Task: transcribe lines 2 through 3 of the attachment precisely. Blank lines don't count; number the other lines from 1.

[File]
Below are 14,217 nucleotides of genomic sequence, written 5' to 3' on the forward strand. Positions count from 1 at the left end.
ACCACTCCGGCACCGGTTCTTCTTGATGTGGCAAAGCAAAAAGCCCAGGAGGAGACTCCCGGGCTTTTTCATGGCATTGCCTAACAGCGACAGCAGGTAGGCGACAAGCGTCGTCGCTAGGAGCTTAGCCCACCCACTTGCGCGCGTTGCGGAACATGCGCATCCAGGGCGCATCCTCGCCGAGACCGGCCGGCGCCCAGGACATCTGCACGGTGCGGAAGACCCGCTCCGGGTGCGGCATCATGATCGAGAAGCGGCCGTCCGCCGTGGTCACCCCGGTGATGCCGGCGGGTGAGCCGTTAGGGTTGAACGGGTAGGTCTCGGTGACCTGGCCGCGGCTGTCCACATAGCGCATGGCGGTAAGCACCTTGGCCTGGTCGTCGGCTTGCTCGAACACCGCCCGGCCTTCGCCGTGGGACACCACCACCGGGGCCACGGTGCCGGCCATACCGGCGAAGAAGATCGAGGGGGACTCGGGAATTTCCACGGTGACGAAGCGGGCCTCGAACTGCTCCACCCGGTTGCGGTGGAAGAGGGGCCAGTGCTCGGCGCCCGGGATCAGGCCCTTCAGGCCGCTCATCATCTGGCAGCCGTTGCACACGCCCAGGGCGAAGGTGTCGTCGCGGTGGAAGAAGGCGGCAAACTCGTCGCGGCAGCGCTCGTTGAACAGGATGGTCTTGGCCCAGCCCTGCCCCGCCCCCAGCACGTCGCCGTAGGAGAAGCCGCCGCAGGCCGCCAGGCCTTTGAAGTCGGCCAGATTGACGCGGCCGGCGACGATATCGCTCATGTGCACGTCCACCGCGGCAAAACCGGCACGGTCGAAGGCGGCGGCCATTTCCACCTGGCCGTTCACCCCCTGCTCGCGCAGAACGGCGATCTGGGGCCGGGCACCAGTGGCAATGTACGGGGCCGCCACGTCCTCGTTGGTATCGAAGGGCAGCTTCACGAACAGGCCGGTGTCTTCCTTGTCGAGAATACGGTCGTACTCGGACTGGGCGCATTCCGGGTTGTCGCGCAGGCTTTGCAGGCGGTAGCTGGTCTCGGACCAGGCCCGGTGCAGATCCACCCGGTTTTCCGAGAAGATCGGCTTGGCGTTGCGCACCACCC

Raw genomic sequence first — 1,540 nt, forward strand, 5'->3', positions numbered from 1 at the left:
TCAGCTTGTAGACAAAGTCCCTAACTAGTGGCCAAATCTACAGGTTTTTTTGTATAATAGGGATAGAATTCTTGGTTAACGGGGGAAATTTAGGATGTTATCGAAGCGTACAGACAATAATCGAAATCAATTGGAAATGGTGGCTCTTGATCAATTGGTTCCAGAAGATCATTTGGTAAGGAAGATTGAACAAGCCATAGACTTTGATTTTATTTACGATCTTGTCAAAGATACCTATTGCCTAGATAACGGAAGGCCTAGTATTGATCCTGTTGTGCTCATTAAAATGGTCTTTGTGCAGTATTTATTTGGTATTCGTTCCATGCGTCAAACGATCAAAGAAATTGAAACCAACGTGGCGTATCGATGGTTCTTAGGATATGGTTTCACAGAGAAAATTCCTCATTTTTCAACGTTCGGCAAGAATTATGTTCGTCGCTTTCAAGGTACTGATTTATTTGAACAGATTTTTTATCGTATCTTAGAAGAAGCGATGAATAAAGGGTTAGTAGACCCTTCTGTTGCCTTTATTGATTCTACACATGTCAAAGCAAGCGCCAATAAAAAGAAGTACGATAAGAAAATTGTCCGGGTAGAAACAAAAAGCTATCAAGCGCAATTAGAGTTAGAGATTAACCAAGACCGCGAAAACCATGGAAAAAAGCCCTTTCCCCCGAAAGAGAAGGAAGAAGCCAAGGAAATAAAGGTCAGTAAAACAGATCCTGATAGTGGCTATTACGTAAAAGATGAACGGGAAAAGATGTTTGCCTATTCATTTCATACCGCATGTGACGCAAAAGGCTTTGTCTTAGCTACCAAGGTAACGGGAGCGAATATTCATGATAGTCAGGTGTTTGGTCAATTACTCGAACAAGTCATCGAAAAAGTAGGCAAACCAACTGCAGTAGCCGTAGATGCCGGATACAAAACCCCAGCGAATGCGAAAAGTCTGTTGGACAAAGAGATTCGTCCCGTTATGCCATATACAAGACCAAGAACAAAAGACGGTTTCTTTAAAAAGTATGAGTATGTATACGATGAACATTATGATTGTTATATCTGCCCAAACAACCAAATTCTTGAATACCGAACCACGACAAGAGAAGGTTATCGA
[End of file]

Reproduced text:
ACCACTCCGGCACCGGTTCTTCTTGATGTGGCAAAGCAAAAAGCCCAGGAGGAGACTCCCGGGCTTTTTCATGGCATTGCCTAACAGCGACAGCAGGTAGGCGACAAGCGTCGTCGCTAGGAGCTTAGCCCACCCACTTGCGCGCGTTGCGGAACATGCGCATCCAGGGCGCATCCTCGCCGAGACCGGCCGGCGCCCAGGACATCTGCACGGTGCGGAAGACCCGCTCCGGGTGCGGCATCATGATCGAGAAGCGGCCGTCCGCCGTGGTCACCCCGGTGATGCCGGCGGGTGAGCCGTTAGGGTTGAACGGGTAGGTCTCGGTGACCTGGCCGCGGCTGTCCACATAGCGCATGGCGGTAAGCACCTTGGCCTGGTCGTCGGCTTGCTCGAACACCGCCCGGCCTTCGCCGTGGGACACCACCACCGGGGCCACGGTGCCGGCCATACCGGCGAAGAAGATCGAGGGGGACTCGGGAATTTCCACGGTGACGAAGCGGGCCTCGAACTGCTCCACCCGGTTGCGGTGGAAGAGGGGCCAGTGCTCGGCGCCCGGGATCAGGCCCTTCAGGCCGCTCATCATCTGGCAGCCGTTGCACACGCCCAGGGCGAAGGTGTCGTCGCGGTGGAAGAAGGCGGCAAACTCGTCGCGGCAGCGCTCGTTGAACAGGATGGTCTTGGCCCAGCCCTGCCCCGCCCCCAGCACGTCGCCGTAGGAGAAGCCGCCGCAGGCCGCCAGGCCTTTGAAGTCGGCCAGATTGACGCGGCCGGCGACGATATCGCTCATGTGCACGTCCACCGCGGCAAAACCGGCACGGTCGAAGGCGGCGGCCATTTCCACCTGGCCGTTCACCCCCTGCTCGCGCAGAACGGCGATCTGGGGCCGGGCACCAGTGGCAATGTACGGGGCCGCCACGTCCTCGTTGGTATCGAAGGGCAGCTTCACGAACAGGCCGGTGTCTTCCTTGTCGAGAATACGGTCGTACTCGGACTGGGCGCATTCCGGGTTGTCGCGCAGGCTTTGCAGGCGGTAGCTGGTCTCGGACCAGGCCCGGTGCAGATCCACCCGGTTTTCCGAGAAGATCGGCTTGGCGTTGCGCACCACCC

Raw genomic sequence first — 1,540 nt, forward strand, 5'->3', positions numbered from 1 at the left: